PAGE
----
Census 2000 underscores the many social, demographic, and economic challenges facing the City of Cleveland and its residents.
Between 1980 and 2000, Cleveland lost fully one-sixth of its population. Like other older cities in the nation’s “Rust Belt,” Cleveland’s metropolitan area also lost residents over this period, although it managed to grow modestly in the 1990s.
What little growth there was in the region occurred far from the core. The city’s downtown area grew, but nearly every other neighborhood in the city and its close-in suburbs lost residents. To be sure, Cleveland actually gained modest numbers of black, Hispanic, and Asian residents in the last decade. But at the same time it lost almost three times as many white residents. As a result, the number of married couples living in Cleveland dwindled, while households not traditionally associated with the suburbs—single persons and single parents—proliferated there. A similar evacuation of jobs has occurred, and today fewer than one-third of the region’s workers are employed in the City of Cleveland.
The demographic and economic impacts of decentralization in the Cleveland metro area are striking. Segregation levels between blacks and whites, and blacks and Hispanics, remain among the highest in the U.S. Cleveland ranks 96th out of the 100 largest cities in the share of adults who have a bachelor’s degree, and the educational attainment of each racial/ethnic group in Cleveland significantly lags that in other cities. Not coincidentally, the city’s unemployment rate is the second-highest among large U.S. cities, and median household income is the third-lowest. In the 1990s, income among Cleveland households did rise, but nearly half of all families with children still lived below or near the poverty line in 2000. With such low incomes, many of Cleveland’s families fail to benefit from the city’s relatively affordable rental and ownership opportunities. In many city neighborhoods today, a lack of market demand leaves senior citizens as the largest group of homeowners.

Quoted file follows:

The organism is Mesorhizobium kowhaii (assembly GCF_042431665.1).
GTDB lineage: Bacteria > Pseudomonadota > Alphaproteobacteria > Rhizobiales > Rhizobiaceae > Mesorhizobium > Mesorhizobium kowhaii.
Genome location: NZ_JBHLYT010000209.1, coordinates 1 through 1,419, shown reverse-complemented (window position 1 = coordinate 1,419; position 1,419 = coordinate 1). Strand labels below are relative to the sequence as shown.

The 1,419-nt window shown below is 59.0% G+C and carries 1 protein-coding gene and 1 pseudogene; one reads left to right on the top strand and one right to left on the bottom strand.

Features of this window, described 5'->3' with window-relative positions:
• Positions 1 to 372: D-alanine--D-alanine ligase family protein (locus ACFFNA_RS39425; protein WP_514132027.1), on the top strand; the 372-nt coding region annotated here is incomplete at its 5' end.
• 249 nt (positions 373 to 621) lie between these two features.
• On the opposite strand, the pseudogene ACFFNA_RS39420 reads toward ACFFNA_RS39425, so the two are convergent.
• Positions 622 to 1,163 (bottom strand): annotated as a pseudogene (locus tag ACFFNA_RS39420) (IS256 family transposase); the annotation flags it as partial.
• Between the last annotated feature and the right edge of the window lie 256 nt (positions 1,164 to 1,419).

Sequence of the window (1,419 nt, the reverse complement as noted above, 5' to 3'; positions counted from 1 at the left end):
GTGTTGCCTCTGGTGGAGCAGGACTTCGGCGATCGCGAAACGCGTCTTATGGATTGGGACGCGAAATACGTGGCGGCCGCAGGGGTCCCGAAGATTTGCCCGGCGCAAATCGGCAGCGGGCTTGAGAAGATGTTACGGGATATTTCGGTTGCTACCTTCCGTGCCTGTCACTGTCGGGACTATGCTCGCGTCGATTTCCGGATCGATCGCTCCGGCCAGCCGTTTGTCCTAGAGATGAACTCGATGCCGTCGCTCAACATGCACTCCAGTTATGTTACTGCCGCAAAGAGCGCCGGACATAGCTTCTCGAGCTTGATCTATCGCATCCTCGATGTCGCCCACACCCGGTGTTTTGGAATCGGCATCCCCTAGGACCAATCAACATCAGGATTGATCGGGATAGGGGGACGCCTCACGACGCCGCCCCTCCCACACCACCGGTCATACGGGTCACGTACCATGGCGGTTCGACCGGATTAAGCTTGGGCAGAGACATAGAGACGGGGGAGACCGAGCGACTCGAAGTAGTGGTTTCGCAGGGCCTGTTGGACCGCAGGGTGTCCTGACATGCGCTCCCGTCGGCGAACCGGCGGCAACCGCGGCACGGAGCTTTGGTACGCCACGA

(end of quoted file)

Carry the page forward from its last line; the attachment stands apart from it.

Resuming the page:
Along these lines and others, then, Cleveland in Focus: A Profile from Census 2000 concludes that:
- The Cleveland metro area continued to decentralize in the 1990s amid slow growth region-wide. Between 1980 and 2000, the City of Cleveland lost 17 percent of its population, although the pace of decline slowed in the last decade. Meanwhile, the region’s suburbs grew modestly, but the locus of that growth occurred far from the core. In the 1990s, a few neighborhoods in downtown Cleveland gained residents, but population loss was widespread throughout the remainder of the city and most inner suburbs. The city lost households of all types: The number of married couples living in the city dropped by 16,000, and for every additional single-person household the city gained, the suburbs added more than 40. Today, only one in five residents of the Cleveland region lives in the central city, and less than one-third of the region’s workers are employed there.
- Cleveland remains highly segregated and profits from little international immigration. The number of whites living in Cleveland plummeted in the 1990s, and modest gains in black, Hispanic, and Asian populations were not enough to compensate for these losses. The city’s foreign-born population grew by a mere 400 persons over the decade, signaling that while modest numbers of immigrants continued to arrive in Cleveland (9,300 in the 1990s), an equivalent number of earlier arrivals left the city for the suburbs or beyond. In addition, the metro area remains highly stratified along racial and ethnic lines, with blacks confined to the city’s east side and eastern suburbs, Hispanics clustered on the west side, and whites located in the downtown and southern/western suburbs.